For the next set of people, it was seen as a good, logical and sensible way of building software. For the ‘lean thinkers’, it was just a natural progression to onboard agile. While a good part of the western world embraced agile, some parts of the world were just waking up. For regions like India where there are factory models of hundreds of people doing development, passing on to hundreds of testers etc, it is getting to be difficult to change the service model overnite. Yet, even in large services companies, there is a huge push to be agile from the overseas clients. We have yet to see the large scale transformation in these settings.

Nevertheless, the movement towards agile is large and undeniable. The movement is only in ‘one direction’. i.e, people who have embraced agile once hardly ever go back. and from the other side, more and more poeple are getting onboarded. It is only a matter of few short years before we see the death of old methodologies.

‘Agile teams do not work hard; they just play foosball’

I am not going to write and explain about this myth, you just need to come and see our people at work ! 🙂

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Co-founder of People10, a 'total agile' software development and consulting company


  1. Phil De CauxReplyMay 18, 2012 at 4:11 pm 

    Great list! What about “Agile can be applied to non-IT projects”? This seems to be one ‘myth’ that hasn’t yet been adequately challenged…

  2. Nisha ShoukathReplyMay 18, 2012 at 6:13 pm 

    Thank you, Phil.
    I would request you to clarify : You are saying that the myth is : Agile can be applied to non-IT projects, or that Agile cannot be applied to non-IT projects ?
    I will be happy to update the blog with this myth.

  3. Vin D'AmicoReplyMay 20, 2012 at 8:34 pm 

    I think many of these myths are perpetuated by people who don’t want to change. Agile development is a different approach. It requires a change in mindset and is difficult to adopt in large enterprises. Of course, given waterfall development’s success (or lack of it) in large enterprises, agile development certainly seems worth a try.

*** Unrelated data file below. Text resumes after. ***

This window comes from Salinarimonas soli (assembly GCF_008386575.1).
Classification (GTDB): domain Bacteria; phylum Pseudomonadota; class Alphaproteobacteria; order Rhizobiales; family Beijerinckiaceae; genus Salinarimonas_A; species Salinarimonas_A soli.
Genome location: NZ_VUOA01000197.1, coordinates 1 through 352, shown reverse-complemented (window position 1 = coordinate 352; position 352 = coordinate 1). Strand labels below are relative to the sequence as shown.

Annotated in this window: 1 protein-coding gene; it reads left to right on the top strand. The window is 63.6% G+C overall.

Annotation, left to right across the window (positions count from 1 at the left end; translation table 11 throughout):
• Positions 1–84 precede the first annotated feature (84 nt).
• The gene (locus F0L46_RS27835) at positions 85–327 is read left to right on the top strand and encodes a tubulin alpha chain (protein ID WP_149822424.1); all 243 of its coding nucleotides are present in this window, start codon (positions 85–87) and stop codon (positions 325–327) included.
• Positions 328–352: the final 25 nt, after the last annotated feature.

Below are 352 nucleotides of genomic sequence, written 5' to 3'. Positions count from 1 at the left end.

Thanks for sharing your ideas!

  4. VenkateshReplyMay 31, 2012 at 4:29 pm 

    I used to work in Socgen, when Rakesh was heading their delivery team. It was the first time I worked in an Agile project and it was an eye opener. My earlier projects used to be nightmares due to bad planning. There would either be too much work or no work at all.

    Another thing I would like to point out is that, people need to embrace Agile truly and not just give lip service. The future is going to be truly Agile

    • Nisha ShoukathReplyMay 31, 2012 at 4:47 pm 

      you are right, Venkatesh
      Which team you were working in socgen ?

  5. Jeff NielsenReplyJuly 5, 2012 at 3:05 am 

    Well written!

  6. JoeReplyJuly 16, 2012 at 2:14 am 

    Agile teams do not plan. In out Scrum implementation, development is constantly having to re-do, re-plan systems because they didn’t plan well up front. Try building a house this way, it would fall down every time, just like our code.

    • Mark SingletonReplyJuly 17, 2012 at 1:24 pm 

      Joe, I would totally disagree. Planning is the key item, they plan at the start with the vision and iteration zero planning. They just understand there will be changes. The Agile projects I have been on not only get the usable products out sooner, they also stop the problem I keep seeing where a product is delivered that does not solve the business problem that truly exists, but sure solves the one that someone thought when they wrote the requirements a year before. Does not matter what the requirements say, if it does not solve the current problem it is as useless as the “Bridge to Nowhere”

    • Henry Boland, PMP, CSMReplyJuly 17, 2012 at 1:56 pm 

      Hi Joe, There is a lot of confusion about what agile is and how to do it. Both empirical and sequential software development approaches require specific planning and documentation steps. If you are not seeing efficient and adequate planning on your project, then there is an agile step that is being missed. Planning is very much a part of agile. Some consulting by an agile couch would be in order.

      As to re-do, that could be due to poor planning OR due to a natural part of the agile process that recognizes that our constituents learn and change as the project progresses. When we learn that we need to change something (re-do) it is better to do it rather than progressing blindly towards the pre-planned end and less-than-stellar results.